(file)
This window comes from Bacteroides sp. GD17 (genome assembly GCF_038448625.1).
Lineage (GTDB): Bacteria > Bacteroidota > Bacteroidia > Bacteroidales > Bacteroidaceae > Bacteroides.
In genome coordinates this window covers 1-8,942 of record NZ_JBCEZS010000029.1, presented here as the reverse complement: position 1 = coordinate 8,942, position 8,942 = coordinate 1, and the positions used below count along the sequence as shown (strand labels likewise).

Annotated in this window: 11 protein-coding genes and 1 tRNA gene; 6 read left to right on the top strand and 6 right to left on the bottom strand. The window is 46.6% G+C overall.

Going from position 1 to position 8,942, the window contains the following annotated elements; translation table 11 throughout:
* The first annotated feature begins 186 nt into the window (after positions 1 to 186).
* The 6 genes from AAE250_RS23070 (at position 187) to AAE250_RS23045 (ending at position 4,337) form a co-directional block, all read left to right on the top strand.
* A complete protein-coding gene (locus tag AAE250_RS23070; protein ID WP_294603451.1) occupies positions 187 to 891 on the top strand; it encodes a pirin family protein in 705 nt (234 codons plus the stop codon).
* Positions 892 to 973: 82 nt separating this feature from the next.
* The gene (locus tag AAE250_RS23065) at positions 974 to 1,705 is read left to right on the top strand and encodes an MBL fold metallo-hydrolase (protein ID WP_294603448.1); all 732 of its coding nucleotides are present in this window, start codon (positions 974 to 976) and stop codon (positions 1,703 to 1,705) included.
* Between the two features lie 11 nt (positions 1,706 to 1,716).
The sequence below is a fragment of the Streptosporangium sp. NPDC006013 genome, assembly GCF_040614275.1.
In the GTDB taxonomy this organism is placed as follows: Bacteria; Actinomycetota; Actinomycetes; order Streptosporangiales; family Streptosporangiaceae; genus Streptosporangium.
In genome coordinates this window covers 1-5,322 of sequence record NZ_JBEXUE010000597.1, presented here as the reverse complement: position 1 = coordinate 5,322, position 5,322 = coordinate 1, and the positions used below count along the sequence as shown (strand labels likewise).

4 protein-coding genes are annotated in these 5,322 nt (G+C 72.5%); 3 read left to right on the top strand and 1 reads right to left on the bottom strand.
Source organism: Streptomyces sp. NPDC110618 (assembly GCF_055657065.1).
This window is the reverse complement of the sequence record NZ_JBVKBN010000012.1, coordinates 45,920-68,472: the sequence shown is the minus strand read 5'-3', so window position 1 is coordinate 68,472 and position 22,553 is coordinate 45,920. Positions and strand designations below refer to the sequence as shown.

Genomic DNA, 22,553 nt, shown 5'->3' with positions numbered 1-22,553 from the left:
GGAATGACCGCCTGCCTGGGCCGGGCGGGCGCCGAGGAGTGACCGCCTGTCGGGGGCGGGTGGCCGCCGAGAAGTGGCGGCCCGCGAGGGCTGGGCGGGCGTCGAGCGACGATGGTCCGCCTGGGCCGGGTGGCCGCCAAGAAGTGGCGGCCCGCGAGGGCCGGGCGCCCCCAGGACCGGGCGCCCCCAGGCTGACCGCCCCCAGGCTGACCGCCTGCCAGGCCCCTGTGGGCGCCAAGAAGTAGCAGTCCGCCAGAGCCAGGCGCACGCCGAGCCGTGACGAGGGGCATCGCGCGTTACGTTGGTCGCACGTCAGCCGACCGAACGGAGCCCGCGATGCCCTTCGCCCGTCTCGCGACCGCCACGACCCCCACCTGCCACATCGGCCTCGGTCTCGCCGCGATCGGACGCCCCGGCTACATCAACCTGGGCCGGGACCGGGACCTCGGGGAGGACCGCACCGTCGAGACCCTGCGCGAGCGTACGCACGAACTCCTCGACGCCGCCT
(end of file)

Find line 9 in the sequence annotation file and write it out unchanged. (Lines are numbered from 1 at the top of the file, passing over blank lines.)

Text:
* Positions 892 to 973: 82 nt separating this feature from the next.